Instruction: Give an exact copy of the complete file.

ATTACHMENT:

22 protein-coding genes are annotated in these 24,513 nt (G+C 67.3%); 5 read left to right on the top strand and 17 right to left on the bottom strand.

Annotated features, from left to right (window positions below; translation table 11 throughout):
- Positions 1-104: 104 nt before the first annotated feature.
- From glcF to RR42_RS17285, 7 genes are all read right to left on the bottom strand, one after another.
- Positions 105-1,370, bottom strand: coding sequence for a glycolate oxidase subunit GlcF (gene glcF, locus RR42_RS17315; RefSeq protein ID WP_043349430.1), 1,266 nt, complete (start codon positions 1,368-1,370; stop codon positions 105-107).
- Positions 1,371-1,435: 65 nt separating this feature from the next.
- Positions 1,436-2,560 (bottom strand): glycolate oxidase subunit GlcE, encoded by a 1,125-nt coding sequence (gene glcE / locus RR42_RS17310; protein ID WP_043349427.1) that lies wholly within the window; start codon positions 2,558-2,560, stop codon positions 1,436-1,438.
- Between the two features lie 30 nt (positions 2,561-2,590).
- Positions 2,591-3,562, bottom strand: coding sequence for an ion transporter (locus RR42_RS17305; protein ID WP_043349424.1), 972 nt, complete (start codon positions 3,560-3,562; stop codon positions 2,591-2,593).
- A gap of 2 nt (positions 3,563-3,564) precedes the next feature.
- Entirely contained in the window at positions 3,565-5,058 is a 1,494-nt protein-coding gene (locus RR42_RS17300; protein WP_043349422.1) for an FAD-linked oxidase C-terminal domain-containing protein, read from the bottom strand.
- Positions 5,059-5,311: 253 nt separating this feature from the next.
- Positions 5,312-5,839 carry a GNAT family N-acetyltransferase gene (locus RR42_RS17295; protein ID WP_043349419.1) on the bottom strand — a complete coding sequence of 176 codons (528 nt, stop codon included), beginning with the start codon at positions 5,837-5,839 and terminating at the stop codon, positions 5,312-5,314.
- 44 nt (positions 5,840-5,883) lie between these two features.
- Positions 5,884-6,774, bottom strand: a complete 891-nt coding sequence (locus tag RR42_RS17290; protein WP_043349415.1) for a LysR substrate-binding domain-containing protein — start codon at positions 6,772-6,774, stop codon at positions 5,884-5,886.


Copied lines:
22 protein-coding genes are annotated in these 24,513 nt (G+C 67.3%); 5 read left to right on the top strand and 17 right to left on the bottom strand.

Annotated features, from left to right (window positions below; translation table 11 throughout):
- Positions 1-104: 104 nt before the first annotated feature.
- From glcF to RR42_RS17285, 7 genes are all read right to left on the bottom strand, one after another.
- Positions 105-1,370, bottom strand: coding sequence for a glycolate oxidase subunit GlcF (gene glcF, locus RR42_RS17315; RefSeq protein ID WP_043349430.1), 1,266 nt, complete (start codon positions 1,368-1,370; stop codon positions 105-107).
- Positions 1,371-1,435: 65 nt separating this feature from the next.
- Positions 1,436-2,560 (bottom strand): glycolate oxidase subunit GlcE, encoded by a 1,125-nt coding sequence (gene glcE / locus RR42_RS17310; protein ID WP_043349427.1) that lies wholly within the window; start codon positions 2,558-2,560, stop codon positions 1,436-1,438.
- Between the two features lie 30 nt (positions 2,561-2,590).
- Positions 2,591-3,562, bottom strand: coding sequence for an ion transporter (locus RR42_RS17305; protein ID WP_043349424.1), 972 nt, complete (start codon positions 3,560-3,562; stop codon positions 2,591-2,593).
- A gap of 2 nt (positions 3,563-3,564) precedes the next feature.
- Entirely contained in the window at positions 3,565-5,058 is a 1,494-nt protein-coding gene (locus RR42_RS17300; protein WP_043349422.1) for an FAD-linked oxidase C-terminal domain-containing protein, read from the bottom strand.
- Positions 5,059-5,311: 253 nt separating this feature from the next.
- Positions 5,312-5,839 carry a GNAT family N-acetyltransferase gene (locus RR42_RS17295; protein ID WP_043349419.1) on the bottom strand — a complete coding sequence of 176 codons (528 nt, stop codon included), beginning with the start codon at positions 5,837-5,839 and terminating at the stop codon, positions 5,312-5,314.
- 44 nt (positions 5,840-5,883) lie between these two features.
- Positions 5,884-6,774, bottom strand: a complete 891-nt coding sequence (locus tag RR42_RS17290; protein WP_043349415.1) for a LysR substrate-binding domain-containing protein — start codon at positions 6,772-6,774, stop codon at positions 5,884-5,886.